SPRINGFIELD, N.J. — There was Jack Nicklaus’s 1-iron. Now there is Jason Day’s 2-iron.
The difference is that one helped win a major championship at Baltusrol Golf Club. The other came awfully close.
Forty-nine years after Nicklaus hit his famous shot from 237 yards on the 18th hole in the final round of the 1967 United States Open, Day stood about 20 yards shy of the plaque in the fairway that commemorates that shot.
He gripped a 2-iron in his hand. He had just used it off the tee, leaving him 258 yards to the green at the par-5 closing hole. And he was going to use it again for his second shot.
Day said he did not know at the time that he was three shots behind the leader, Jimmy Walker. He thought he trailed by two.
Regardless, when his shot landed just a few yards from the cup and rolled to within 14 feet, Day knew his Hail Mary had given him a chance to send the 98th P.G.A. Championship into a playoff.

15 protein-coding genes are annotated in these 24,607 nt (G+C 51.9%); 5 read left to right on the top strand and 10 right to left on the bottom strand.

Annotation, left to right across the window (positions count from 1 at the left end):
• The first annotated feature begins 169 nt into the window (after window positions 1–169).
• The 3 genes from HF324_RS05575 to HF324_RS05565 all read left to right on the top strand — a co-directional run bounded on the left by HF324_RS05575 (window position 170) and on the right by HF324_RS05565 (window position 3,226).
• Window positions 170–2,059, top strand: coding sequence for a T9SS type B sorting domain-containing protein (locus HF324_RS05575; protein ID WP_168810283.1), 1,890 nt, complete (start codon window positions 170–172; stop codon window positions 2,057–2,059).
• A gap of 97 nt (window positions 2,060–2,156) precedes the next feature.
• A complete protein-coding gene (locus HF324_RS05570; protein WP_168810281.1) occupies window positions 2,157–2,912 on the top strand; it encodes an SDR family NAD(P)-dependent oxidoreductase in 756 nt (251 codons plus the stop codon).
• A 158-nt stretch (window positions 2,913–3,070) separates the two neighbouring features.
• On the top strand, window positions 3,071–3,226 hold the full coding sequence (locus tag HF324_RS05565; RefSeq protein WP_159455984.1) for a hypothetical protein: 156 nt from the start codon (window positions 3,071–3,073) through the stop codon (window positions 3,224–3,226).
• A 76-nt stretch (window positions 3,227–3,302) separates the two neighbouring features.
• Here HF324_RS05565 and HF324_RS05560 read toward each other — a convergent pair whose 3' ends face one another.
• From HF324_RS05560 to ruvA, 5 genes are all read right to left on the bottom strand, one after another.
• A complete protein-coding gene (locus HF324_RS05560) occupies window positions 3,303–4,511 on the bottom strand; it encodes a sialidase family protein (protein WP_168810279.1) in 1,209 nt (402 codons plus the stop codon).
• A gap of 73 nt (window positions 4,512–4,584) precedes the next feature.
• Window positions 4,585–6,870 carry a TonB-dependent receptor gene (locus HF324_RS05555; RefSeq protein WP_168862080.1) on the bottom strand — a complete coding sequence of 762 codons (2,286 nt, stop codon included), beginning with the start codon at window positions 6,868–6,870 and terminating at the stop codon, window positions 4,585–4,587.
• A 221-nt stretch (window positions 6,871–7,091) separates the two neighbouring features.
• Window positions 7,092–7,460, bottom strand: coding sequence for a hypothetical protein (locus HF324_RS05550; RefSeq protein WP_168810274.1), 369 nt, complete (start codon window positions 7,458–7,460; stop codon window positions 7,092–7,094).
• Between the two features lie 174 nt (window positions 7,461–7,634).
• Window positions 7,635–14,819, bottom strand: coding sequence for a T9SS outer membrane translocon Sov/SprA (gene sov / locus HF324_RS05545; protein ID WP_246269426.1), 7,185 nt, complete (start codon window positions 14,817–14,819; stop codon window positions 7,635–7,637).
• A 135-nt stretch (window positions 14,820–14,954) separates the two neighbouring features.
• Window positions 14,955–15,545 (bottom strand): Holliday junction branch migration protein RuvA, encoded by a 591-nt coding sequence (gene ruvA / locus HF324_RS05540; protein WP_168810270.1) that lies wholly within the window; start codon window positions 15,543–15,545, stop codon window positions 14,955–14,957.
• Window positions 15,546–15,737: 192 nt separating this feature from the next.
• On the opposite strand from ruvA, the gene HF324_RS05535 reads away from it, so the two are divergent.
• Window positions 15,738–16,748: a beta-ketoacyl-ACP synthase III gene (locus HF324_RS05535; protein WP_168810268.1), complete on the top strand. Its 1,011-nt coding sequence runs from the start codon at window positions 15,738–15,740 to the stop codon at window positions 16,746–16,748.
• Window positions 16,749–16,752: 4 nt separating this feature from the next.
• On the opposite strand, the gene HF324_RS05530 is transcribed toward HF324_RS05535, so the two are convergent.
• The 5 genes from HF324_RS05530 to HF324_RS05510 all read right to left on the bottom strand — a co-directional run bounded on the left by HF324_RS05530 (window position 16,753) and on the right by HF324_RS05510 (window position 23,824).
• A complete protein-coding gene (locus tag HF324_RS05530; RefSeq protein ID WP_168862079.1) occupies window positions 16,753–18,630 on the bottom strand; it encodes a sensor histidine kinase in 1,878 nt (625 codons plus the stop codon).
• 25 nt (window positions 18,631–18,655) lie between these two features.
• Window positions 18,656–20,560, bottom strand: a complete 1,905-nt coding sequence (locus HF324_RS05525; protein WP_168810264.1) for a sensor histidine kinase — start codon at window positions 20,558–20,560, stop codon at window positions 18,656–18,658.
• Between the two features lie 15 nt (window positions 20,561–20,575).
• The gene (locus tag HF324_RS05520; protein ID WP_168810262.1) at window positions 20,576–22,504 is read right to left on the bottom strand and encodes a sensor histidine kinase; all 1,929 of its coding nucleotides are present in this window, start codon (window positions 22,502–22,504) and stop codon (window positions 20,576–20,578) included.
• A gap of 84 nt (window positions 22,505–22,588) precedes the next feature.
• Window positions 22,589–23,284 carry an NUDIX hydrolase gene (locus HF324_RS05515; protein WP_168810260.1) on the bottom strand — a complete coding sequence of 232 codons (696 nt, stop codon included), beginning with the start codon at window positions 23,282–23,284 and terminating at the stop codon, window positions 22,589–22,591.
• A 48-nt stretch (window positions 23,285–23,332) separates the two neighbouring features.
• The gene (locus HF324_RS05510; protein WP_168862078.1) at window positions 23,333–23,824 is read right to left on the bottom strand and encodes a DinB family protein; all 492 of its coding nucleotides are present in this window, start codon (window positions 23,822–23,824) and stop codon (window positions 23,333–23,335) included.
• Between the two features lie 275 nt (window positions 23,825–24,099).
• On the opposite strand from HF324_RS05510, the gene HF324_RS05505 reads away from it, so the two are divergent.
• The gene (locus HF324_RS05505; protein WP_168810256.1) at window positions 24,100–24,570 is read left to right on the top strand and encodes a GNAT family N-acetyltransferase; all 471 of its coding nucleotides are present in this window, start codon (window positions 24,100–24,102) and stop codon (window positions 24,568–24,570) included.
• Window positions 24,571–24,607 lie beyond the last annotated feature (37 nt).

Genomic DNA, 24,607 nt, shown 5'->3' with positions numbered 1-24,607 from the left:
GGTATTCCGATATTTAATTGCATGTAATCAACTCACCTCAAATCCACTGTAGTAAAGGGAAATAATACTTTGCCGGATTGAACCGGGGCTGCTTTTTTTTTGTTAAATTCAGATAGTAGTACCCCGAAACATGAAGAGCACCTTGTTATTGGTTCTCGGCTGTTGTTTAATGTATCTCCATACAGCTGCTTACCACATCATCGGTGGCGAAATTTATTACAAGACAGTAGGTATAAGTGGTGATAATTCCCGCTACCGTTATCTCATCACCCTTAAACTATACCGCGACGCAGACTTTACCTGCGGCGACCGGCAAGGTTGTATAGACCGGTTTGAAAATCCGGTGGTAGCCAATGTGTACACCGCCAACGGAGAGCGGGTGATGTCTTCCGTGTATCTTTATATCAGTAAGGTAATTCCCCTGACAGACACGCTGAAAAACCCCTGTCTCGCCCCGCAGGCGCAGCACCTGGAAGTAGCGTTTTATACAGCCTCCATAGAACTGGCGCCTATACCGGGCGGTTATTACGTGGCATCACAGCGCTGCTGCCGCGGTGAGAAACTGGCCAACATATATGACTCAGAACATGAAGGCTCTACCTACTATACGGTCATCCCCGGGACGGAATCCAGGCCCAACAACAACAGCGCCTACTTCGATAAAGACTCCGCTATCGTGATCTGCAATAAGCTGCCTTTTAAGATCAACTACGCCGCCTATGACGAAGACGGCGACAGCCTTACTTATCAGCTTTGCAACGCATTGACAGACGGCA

“Probably one of the best 2-irons I’ve ever hit,” Day said, “especially under the circumstances.”
There have been two notable 1-iron shots in majors at Baltusrol: Nicklaus in 1967; and John Daly in 1993 on the 630-yard 17th hole, where he used a 1-iron to become the first player to reach that green in two shots at the Open.
But that shot occurred in the second round. And Nicklaus held a three-stroke lead over Arnold Palmer in 1967 when he used his 1-iron to birdie, breaking the U.S. Open record of 275, previously held by Ben Hogan.
Day’s magic with the 2-iron might be more easily forgotten because he wound up losing to Walker by one stroke. But considering the magnitude of the stage, and after playing 35 holes in 12 hours, Day’s shot was as dramatic as it gets.
source : http://www.nytimes.com/2016/08/01/sports/golf/pga-championship-jason-day.html